Less is more. There are no other representations.
How to come to terms with the word Beauty? It depends not only on the physical aspects of nature but also on the mindset and mood of the beholder. Ultimately, the basic forms of nature as simplified objects can help us to better contemplate
the balancing aspects which beauty serves in our lives.
We constantly grapple with and live by formal understandings of visual culture, though this understanding may not enter our daily consciousness. We cringe at informal encounters. I believe that the ultimate conditions such as time and space can provide us with fully formal thought processes, which we can use to reinterpret formal definitions of our surrounding culture, beyond mere representations. This exhibition attempts to contain the essence of plain, or simplified. The simplified surface, the lines and curves, merely give one a sense of the object itself, and the audience member can choose whether to complete the object as part of some larger form, or consider the form in isolation, and how it connotes a sense of beauty. The artist’s role is based on a psychological state. When an artist wishes to simplify in order to investigate form, how can he/she do so? In consideration of the audience, how does the viewer manage the artist’s expectations of what is seen or not seen?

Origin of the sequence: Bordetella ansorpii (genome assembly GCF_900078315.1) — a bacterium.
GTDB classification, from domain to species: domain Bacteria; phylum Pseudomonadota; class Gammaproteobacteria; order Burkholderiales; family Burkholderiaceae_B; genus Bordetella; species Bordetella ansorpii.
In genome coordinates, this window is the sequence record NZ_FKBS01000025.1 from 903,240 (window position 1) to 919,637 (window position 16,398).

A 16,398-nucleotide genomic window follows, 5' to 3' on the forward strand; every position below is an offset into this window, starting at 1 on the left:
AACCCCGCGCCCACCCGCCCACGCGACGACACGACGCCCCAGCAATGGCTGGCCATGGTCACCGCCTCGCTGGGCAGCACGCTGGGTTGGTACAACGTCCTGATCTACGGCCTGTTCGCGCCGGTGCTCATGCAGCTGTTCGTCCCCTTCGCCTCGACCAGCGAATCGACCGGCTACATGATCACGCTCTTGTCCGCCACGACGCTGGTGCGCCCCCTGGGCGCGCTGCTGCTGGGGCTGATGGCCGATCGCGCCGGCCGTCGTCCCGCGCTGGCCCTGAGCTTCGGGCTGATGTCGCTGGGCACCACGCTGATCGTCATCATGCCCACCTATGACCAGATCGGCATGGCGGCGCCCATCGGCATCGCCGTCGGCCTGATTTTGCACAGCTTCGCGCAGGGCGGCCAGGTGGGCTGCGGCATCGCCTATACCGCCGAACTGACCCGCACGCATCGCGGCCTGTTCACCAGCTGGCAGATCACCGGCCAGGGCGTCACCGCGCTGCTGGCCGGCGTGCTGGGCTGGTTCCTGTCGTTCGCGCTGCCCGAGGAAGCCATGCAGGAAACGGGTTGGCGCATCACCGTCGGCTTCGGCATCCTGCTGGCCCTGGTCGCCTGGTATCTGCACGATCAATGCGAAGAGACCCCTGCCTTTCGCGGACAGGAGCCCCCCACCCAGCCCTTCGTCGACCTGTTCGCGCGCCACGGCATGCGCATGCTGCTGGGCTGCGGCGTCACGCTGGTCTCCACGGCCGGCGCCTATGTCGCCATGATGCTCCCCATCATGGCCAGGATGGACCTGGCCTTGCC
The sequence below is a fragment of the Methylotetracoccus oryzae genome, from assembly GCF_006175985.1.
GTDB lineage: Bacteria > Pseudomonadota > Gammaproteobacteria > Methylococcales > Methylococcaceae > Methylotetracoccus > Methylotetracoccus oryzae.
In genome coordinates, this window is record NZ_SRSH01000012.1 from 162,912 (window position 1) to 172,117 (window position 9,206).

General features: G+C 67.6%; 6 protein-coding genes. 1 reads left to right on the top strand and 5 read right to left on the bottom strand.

Do these Segments have the potential to reintegrate and reconstruct the way we view form in visual culture?
Aung Myat Htay, 2016
22- 27 July 2016, Myanm/art Gallery.
Fiberglass, metallic colored paper, plants, 12.5 x 12.5 x 45.7 cm (each)
These objects mimic the similar lines and shapes of varied surfaces of traditional monument buildings, in this case, a re-simplification. The first lessons in an artist’s life are the nature of lines and shapes. The curves and edges in an ancient pagoda have meaning, as do the pediments and columns of a temple. How can we apply these meanings to our complex existence, sensory overload, and questions of faith in structures?
Metallic colored paper, cardboard frame, 10 x 10 x 142 cm (each)
The Buddhist Dhamma teaches Less is More. The simplest way of making will remind us of the very beginnings of life. Sometimes I go to Shwedagon Pagoda with my friends, sometime not to pray, but to observe the structures, to consider their presence, and to deconstruct the meanings and symbols to the point of least resistance. It is not easy for me to portray merely the parts of the whole, but it assists my process.